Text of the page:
Being a student during the global pandemic was challenging due to the restrictions. Limited opportunities were available for students to secure internships. However through perseverance and a series of very fortunate events I managed to secure a post in what I personally consider to have been an extraordinary experience that every student would jump at.
I managed to obtain an internship at DECP because of my love for Africa. I knew I wanted to work for an organisation that positively contributes to my motherland. I reached out to NABC (Netherlands African Business Council) who “coincidentally” informed me of an upcoming digital conference on doing business in Africa a couple of days before the event. I made the most of my networking opportunities by reaching out to participants in the conference expressing my interest in finding an internship. This is how I met Jos van Erp, the deputy director of DECP. Following a couple interviews with Jos, Peter Bongaerts, the director, and Christine Rehbock, the office manager of DECP, I was offered a priceless opportunity. Well, it was a paid internship thankfully but priceless due to the DECP team and the type of research project.
“Coincidentally” this Dutch funded private sector organisation that provides support to national employers’ organisations in developing countries was seeking to explore ways to better support their partners in Africa within the agricultural sector. The research was to determine whether or not social dialogue was a governance instrument that national employers’ organisations would be interested in utilising. The study was to take place in 4 countries in West Africa. So equipped with my rusty school girl French, I forged on. The experience enabled me to engage and liaise with many partners of the DECP network including Dutch embassies, agri-agencies for cooperative development in new and emerging economies and international trade union support organisations and employers organisation representatives in Benin, Burkina Faso, Ivory Coast and Togo.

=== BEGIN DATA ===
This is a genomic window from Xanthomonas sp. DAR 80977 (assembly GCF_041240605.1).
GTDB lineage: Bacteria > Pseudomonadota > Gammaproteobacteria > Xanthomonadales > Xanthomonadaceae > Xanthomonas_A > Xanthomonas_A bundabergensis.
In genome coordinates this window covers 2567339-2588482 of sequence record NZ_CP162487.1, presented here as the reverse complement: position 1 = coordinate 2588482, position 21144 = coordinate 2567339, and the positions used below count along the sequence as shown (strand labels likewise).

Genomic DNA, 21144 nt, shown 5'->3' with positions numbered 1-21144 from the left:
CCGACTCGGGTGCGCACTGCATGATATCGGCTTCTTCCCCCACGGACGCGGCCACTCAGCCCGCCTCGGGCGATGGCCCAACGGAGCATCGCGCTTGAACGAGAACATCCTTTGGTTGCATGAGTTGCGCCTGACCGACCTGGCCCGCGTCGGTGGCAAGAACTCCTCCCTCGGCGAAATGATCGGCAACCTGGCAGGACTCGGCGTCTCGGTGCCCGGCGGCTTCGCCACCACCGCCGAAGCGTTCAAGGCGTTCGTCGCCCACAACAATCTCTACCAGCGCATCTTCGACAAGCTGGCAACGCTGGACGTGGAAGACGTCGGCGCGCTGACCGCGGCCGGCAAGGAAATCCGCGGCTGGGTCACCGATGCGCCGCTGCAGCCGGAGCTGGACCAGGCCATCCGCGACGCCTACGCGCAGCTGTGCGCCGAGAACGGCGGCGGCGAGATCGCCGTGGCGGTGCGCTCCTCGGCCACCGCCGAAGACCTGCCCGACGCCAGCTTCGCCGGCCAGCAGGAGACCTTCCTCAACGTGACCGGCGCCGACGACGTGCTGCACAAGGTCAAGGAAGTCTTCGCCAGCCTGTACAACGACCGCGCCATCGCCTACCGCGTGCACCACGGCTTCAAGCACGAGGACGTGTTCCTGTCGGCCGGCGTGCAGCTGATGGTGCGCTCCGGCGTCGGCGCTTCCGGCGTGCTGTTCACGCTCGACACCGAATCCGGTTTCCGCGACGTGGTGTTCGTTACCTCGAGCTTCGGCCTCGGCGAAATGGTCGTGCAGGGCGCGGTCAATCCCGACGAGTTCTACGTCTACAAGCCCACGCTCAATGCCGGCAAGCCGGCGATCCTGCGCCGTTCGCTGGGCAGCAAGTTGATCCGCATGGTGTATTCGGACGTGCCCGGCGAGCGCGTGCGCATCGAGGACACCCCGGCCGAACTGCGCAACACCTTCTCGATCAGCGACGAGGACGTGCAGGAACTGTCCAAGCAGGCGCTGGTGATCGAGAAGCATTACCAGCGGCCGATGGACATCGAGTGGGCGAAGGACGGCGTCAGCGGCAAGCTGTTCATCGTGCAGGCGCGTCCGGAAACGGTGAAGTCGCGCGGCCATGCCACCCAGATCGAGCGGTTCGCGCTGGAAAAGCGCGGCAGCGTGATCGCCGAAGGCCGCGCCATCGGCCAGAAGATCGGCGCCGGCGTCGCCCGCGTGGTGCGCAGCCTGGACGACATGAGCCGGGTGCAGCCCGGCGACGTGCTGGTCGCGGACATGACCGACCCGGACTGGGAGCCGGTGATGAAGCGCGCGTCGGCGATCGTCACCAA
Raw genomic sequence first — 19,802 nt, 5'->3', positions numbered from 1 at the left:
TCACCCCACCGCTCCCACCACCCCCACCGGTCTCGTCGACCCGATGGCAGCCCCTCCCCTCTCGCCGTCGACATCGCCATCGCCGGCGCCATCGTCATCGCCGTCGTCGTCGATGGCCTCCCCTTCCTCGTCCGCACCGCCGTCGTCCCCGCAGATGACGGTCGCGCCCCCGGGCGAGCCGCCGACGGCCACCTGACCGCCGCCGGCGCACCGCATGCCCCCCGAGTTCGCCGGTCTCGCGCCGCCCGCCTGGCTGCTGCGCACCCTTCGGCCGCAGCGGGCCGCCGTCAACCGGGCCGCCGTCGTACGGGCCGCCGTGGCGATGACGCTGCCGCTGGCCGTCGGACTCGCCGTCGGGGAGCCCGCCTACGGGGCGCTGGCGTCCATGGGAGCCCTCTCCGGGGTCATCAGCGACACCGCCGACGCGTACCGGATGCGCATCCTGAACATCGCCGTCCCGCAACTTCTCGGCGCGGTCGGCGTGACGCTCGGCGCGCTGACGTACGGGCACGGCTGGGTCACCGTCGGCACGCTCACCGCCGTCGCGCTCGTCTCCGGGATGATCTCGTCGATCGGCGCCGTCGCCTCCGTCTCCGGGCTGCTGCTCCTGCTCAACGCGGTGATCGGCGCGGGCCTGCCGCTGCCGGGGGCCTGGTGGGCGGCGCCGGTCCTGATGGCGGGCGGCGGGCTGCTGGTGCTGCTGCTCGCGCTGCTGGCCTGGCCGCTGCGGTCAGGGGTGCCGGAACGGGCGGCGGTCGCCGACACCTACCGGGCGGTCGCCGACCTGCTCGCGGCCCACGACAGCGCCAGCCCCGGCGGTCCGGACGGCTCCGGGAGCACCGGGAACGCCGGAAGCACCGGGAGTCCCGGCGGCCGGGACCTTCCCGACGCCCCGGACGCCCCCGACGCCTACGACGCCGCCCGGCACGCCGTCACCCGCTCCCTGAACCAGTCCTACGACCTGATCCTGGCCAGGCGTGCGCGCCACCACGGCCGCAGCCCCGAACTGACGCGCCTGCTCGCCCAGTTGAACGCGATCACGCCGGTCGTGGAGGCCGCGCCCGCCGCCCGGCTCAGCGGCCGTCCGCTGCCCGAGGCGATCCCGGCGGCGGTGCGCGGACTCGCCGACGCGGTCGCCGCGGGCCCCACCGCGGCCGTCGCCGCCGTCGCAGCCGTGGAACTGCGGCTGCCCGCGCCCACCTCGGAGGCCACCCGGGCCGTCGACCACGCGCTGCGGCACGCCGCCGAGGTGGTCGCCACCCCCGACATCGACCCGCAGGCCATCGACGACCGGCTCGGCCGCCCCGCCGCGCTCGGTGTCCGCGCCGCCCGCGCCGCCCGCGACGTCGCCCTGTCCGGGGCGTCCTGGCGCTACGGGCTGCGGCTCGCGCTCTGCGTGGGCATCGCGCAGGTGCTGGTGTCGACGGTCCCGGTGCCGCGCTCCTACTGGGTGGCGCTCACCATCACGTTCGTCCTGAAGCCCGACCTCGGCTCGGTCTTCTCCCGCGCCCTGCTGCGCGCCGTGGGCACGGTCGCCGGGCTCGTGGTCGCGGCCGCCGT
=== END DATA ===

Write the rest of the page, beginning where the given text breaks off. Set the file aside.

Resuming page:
Learning about social dialogue and the importance of this instrument that helps stakeholders to consult, negotiate and inform to achieve mutual beneficial consensus was a game changer for me and my ambition. Researching about social dialogue engagement in case studies from other global south countries in different industries opened up a whole new world for me and a different way to make my contribution to Africa’s food security through agriculture. The potential of social dialogue if executed effectively and efficiently can help to improve the socio-economic development in Africa not just in agriculture but all industry sectors.
Under the resolute mentorship of Jos and support of his colleagues and peers, my remote desk research internship was an exciting adventure of peaks and de minimus valleys. Looking back at the past 3 months that seemed to pass in just the blink of an eye was not a coincidence but erudite kismet. An unforgettable experience for which I am deeply thankful to DECP for having seen my potential and given me the opportunity to discover and learn more about something I did not even know existed until my internship. Thank you DECP team!